MOGADISHU: A suicide bomber walked into the office of Mogadishu’s mayor and detonated explosives strapped to his waist, killing six people and badly wounding the mayor, Somali police said Wednesday.
The attack occurred shortly after the new United Nations envoy to Somalia, James Swan, had paid the mayor a “courtesy call” and left the compound, an official at the mayor’s office. The official spoke on condition of anonymity because they were not authorized to speak to the media.
The UN mission in Somalia in a tweet before the bombing posted photos of the smiling mayor and new envoy, saying Swan had received an overview of the “challenges” in the region.
The Al-Qaeda-linked Al-Shabab extremist group claimed responsibility. It often targets government buildings such as the presidential palace and other high-profile parts of Mogadishu with bombings.
"We conducted a successful operation in Mogadishu this afternoon. The target was the newly appointed U.N. envoy to Somalia and other senior enemy members. Some of them were eliminated, others wounded," Al-Shabab spokesman Abdiasis Abu Musab said in a statement.
The mayor, Abdirahman Omar Osman, and his deputy were rushed to a hospital with critical wounds and two district commissioners were among the dead, said police Capt. Mohamed Hussein.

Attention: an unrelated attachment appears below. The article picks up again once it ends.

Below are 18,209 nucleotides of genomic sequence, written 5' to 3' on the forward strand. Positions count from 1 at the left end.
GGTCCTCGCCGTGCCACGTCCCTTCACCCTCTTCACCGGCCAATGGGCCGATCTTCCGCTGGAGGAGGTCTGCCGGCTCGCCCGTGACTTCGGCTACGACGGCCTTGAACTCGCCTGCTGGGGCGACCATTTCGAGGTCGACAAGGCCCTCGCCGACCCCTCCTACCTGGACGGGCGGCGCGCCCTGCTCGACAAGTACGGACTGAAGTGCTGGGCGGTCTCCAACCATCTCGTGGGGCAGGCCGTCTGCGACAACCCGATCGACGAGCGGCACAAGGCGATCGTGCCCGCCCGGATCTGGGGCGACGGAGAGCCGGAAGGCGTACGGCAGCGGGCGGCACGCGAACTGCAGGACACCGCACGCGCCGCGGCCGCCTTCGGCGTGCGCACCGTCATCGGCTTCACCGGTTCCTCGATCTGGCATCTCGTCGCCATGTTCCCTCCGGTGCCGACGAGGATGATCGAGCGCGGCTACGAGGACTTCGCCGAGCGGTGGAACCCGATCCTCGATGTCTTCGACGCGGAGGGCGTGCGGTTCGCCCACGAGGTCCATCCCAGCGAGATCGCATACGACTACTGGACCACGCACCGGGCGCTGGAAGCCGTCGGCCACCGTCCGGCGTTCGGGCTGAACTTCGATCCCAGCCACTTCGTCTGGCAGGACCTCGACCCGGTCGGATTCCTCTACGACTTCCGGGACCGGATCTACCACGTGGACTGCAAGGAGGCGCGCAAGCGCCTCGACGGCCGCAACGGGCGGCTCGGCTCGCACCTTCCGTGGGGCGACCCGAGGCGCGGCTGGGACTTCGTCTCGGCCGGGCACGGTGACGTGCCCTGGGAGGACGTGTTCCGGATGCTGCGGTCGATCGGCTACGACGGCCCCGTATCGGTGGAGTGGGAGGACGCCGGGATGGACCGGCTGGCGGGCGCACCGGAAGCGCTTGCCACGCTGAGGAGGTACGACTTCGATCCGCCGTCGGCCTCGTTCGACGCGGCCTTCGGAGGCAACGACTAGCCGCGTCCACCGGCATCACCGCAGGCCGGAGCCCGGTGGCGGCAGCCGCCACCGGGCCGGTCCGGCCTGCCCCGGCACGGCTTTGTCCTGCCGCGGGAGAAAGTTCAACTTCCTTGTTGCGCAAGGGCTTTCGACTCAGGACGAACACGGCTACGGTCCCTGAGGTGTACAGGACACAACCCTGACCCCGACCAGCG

It was not clear how the bomber managed to enter the mayor’s office during a security meeting. Some security officials said the attacker might have coordinated with corrupt officials, offering them bribes for access.
The security officials said Wednesday’s attack appeared to be a shift in tactics, as the extremists in the past had rarely managed to infiltrate heavily fortified government buildings without first detonating one or more vehicle bombs.
The Somalia-based Al-Shabab was chased out of Mogadishu years ago but still controls parts of the Horn of Africa nation’s south and central regions and is a frequent target of US airstrikes.
"A suicide bomber walked into the meeting hall and blew up himself," said Mohamed Abdullahi, a relative of one of the victims, told Reuters. The area was filled with ambulances after the blast, shopkeeper Mohamed Osman said.
The Horn of Africa country has been riven by conflict since 1991, when clan warlords overthrew a dictator, then turned on each other.